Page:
Should African Americans Care About the Civil War?

On the 150th anniversary of the first shot fired, many blacks are indifferent. Here's why they're wrong.

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One thing above all others that we cannot discount about the Civil War is the 178,000 black volunteers who served in the Union Army, plus another 10,000 in the Union Navy. "The bare sight of fifty thousand armed and drilled black soldiers on the banks of the Mississippi would end the rebellion at once," Lincoln wrote in 1863. That was, as it turned out, overly optimistic (the Confederates fought on for another two years). But black soldiers distinguished themselves in more than 200 battles and skirmishes, from Milliken's Bend to Appomattox.

A convention of free blacks urged the black soldiers to treat the rebels with "warm lead and cold steel, duly administered by two hundred thousand black doctors." In the process, they won 16 Medals of Honor and 109 officers' commissions. Their treatment at the hands of other white soldiers may have ranged from indifference to contempt, but not even the worst bigot among white soldiers could deny that they were any white man's equal in battle. "I never believed in niggers before," admitted one Wisconsin cavalryman, "but by Jesus, they are hell in fighting."

We will welcome to our numbers
The loyal, true and brave,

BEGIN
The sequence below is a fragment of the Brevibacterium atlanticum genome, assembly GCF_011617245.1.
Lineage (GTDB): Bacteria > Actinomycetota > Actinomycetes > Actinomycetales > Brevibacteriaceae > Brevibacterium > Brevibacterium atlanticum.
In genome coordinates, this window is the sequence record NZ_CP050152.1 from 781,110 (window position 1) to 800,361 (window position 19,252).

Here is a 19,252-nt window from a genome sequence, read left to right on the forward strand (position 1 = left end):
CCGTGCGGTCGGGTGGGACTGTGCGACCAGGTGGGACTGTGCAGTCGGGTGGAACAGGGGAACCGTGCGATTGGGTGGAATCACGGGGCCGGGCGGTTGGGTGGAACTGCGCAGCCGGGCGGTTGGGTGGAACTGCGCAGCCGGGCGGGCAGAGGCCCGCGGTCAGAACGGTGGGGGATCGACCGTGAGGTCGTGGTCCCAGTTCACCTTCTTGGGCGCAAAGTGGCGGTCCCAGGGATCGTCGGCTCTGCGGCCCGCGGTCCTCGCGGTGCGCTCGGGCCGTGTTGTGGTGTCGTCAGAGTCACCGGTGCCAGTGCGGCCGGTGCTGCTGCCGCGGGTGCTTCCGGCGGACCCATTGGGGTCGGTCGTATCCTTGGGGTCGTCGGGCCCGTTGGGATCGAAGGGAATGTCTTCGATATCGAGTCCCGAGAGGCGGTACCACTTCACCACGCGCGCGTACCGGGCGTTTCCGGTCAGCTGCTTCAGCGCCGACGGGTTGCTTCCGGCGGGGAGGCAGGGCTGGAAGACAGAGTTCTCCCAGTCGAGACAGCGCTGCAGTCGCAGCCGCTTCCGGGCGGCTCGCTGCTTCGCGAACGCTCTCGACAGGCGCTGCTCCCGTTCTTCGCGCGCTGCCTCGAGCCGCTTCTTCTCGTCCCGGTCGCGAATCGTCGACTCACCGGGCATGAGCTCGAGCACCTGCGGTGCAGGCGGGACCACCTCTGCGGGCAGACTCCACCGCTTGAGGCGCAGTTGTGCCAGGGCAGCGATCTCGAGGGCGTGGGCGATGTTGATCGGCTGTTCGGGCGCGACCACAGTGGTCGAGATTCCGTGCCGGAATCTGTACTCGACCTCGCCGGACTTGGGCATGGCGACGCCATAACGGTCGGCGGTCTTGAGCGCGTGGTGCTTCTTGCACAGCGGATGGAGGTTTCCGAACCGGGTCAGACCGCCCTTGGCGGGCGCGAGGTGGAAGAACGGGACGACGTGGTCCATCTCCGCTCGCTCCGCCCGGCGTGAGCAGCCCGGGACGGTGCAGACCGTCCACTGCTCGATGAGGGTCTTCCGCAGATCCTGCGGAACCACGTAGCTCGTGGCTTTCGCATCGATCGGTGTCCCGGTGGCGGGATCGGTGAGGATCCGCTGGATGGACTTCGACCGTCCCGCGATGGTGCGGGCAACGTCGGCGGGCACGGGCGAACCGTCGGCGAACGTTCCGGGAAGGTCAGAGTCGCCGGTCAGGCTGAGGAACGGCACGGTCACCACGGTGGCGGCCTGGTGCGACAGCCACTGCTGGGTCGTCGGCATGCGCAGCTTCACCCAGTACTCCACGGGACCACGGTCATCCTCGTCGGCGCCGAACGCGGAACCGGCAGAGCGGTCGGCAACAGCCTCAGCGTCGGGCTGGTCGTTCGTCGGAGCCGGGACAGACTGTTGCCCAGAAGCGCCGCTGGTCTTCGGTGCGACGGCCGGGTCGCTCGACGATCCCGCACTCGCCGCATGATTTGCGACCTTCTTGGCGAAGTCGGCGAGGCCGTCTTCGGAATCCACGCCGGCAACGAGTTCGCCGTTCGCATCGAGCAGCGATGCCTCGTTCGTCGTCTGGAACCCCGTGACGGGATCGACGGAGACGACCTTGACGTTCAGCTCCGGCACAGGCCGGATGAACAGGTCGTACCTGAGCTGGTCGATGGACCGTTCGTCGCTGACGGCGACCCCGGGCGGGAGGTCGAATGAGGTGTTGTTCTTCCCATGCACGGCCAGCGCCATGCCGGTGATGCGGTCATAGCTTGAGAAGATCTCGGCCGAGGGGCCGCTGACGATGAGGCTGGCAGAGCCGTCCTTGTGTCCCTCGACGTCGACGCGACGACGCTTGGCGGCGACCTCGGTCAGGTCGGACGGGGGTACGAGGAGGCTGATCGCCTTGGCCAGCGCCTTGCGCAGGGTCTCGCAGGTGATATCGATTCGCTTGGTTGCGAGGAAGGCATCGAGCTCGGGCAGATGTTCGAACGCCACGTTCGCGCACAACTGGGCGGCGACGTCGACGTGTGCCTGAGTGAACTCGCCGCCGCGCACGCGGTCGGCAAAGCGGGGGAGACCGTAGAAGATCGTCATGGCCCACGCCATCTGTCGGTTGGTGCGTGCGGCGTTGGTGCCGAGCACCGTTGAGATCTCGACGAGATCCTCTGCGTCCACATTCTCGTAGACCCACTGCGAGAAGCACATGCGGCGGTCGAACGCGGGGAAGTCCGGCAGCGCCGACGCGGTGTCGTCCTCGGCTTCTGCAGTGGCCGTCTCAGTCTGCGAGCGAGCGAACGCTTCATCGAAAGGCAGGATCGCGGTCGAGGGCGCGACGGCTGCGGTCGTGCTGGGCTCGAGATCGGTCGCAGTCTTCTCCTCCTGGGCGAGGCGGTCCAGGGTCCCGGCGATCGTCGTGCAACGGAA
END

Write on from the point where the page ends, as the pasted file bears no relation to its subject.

Shouting the battle cry of freedom!
And although he may be poor
Not a man shall be a slave,
Shouting the battle cry of freedom!
 

It was not the Civil War that black Americans lost, but Reconstruction. On the day the 13th Amendment was passed by Congress, Lewis Douglass wrote to his father, the abolitionist Frederick Douglass, "I wish you could have been here the day that the constitutional amendment was passed ... Such rejoicing I never before witnessed, cannons firing, people hugging and shaking hands, white people I mean, flags flying ... " But with Lincoln removed by a race-baiting assassin's bullet, the returning tide of indifference soon overwhelmed almost all that had been achieved by the war.

Almost, but not entirely. The white officers who commanded black troops often became their advocates in the postwar years, and Union veterans refused to celebrate postwar anniversaries if black veterans were excluded or ex-Confederates planned to display the Confederate flag. There was enough of the black man's Civil War still surviving in 1960 that the Goldsboro Four, when they sat down at a whites-only lunch counter and were asked who they thought they were, replied, "We the Union Army."

For a brief moment in the cauldron of the Civil War, black and white were forged into the first American rainbow for freedom. It is not a past to be forgotten, much less scorned. It's time to make the 150th anniversary of the Civil War the occasion for welding together a rainbow of remembrance. After all, who owns the deeds?

Allen C. Guelzo is the Henry R. Luce III Professor of the Civil War Era at Gettysburg College. He has written extensively about Abraham Lincoln.

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